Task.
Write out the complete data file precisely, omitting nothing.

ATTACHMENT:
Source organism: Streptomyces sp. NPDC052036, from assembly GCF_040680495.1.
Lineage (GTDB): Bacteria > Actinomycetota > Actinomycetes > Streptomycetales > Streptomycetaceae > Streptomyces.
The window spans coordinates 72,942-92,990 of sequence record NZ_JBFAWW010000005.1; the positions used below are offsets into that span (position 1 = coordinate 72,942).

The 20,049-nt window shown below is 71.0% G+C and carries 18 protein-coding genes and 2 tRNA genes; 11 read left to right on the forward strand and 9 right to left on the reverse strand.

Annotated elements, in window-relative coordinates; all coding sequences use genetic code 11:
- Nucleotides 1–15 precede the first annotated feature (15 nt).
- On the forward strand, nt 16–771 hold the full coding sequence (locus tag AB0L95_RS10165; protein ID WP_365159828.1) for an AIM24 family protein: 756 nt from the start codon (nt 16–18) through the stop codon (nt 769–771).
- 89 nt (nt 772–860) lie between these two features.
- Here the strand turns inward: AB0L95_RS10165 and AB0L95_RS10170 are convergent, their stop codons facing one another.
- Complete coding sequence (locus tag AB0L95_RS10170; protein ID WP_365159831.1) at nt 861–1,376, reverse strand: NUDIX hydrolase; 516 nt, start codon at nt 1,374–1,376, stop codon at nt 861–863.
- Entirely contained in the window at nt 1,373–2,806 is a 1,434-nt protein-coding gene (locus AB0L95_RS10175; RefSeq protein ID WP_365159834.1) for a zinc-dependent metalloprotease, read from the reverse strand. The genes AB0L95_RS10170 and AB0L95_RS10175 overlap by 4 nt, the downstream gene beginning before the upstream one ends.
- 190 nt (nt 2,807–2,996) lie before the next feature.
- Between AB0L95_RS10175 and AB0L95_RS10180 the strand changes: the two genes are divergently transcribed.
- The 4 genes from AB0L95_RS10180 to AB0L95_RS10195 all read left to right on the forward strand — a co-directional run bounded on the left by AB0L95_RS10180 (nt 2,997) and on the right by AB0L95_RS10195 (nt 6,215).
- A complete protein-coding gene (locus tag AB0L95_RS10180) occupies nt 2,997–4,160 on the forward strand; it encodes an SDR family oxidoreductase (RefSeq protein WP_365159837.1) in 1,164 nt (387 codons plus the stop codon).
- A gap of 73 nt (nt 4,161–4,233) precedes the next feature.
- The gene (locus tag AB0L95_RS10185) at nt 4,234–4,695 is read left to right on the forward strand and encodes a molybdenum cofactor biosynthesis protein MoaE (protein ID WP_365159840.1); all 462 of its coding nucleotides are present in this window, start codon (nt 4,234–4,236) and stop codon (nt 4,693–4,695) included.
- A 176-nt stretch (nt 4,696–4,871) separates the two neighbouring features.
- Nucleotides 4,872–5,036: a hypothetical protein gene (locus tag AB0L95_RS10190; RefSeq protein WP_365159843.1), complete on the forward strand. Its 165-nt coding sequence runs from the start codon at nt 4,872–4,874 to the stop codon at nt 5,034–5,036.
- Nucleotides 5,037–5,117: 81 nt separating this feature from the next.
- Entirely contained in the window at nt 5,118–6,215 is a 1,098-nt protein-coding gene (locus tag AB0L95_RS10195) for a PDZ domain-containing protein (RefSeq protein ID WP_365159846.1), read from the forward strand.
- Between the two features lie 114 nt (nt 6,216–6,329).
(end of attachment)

Source organism: Streptomyces sp. NPDC052036, from assembly GCF_040680495.1.
Lineage (GTDB): Bacteria > Actinomycetota > Actinomycetes > Streptomycetales > Streptomycetaceae > Streptomyces.
The window spans coordinates 72,942-92,990 of sequence record NZ_JBFAWW010000005.1; the positions used below are offsets into that span (position 1 = coordinate 72,942).

The 20,049-nt window shown below is 71.0% G+C and carries 18 protein-coding genes and 2 tRNA genes; 11 read left to right on the forward strand and 9 right to left on the reverse strand.

Annotated elements, in window-relative coordinates; all coding sequences use genetic code 11:
- Nucleotides 1–15 precede the first annotated feature (15 nt).
- On the forward strand, nt 16–771 hold the full coding sequence (locus tag AB0L95_RS10165; protein ID WP_365159828.1) for an AIM24 family protein: 756 nt from the start codon (nt 16–18) through the stop codon (nt 769–771).
- 89 nt (nt 772–860) lie between these two features.
- Here the strand turns inward: AB0L95_RS10165 and AB0L95_RS10170 are convergent, their stop codons facing one another.
- Complete coding sequence (locus tag AB0L95_RS10170; protein ID WP_365159831.1) at nt 861–1,376, reverse strand: NUDIX hydrolase; 516 nt, start codon at nt 1,374–1,376, stop codon at nt 861–863.
- Entirely contained in the window at nt 1,373–2,806 is a 1,434-nt protein-coding gene (locus AB0L95_RS10175; RefSeq protein ID WP_365159834.1) for a zinc-dependent metalloprotease, read from the reverse strand. The genes AB0L95_RS10170 and AB0L95_RS10175 overlap by 4 nt, the downstream gene beginning before the upstream one ends.
- 190 nt (nt 2,807–2,996) lie before the next feature.
- Between AB0L95_RS10175 and AB0L95_RS10180 the strand changes: the two genes are divergently transcribed.
- The 4 genes from AB0L95_RS10180 to AB0L95_RS10195 all read left to right on the forward strand — a co-directional run bounded on the left by AB0L95_RS10180 (nt 2,997) and on the right by AB0L95_RS10195 (nt 6,215).
- A complete protein-coding gene (locus tag AB0L95_RS10180) occupies nt 2,997–4,160 on the forward strand; it encodes an SDR family oxidoreductase (RefSeq protein WP_365159837.1) in 1,164 nt (387 codons plus the stop codon).
- A gap of 73 nt (nt 4,161–4,233) precedes the next feature.
- The gene (locus tag AB0L95_RS10185) at nt 4,234–4,695 is read left to right on the forward strand and encodes a molybdenum cofactor biosynthesis protein MoaE (protein ID WP_365159840.1); all 462 of its coding nucleotides are present in this window, start codon (nt 4,234–4,236) and stop codon (nt 4,693–4,695) included.
- A 176-nt stretch (nt 4,696–4,871) separates the two neighbouring features.
- Nucleotides 4,872–5,036: a hypothetical protein gene (locus tag AB0L95_RS10190; RefSeq protein WP_365159843.1), complete on the forward strand. Its 165-nt coding sequence runs from the start codon at nt 4,872–4,874 to the stop codon at nt 5,034–5,036.
- Nucleotides 5,037–5,117: 81 nt separating this feature from the next.
- Entirely contained in the window at nt 5,118–6,215 is a 1,098-nt protein-coding gene (locus tag AB0L95_RS10195) for a PDZ domain-containing protein (RefSeq protein ID WP_365159846.1), read from the forward strand.
- Between the two features lie 114 nt (nt 6,216–6,329).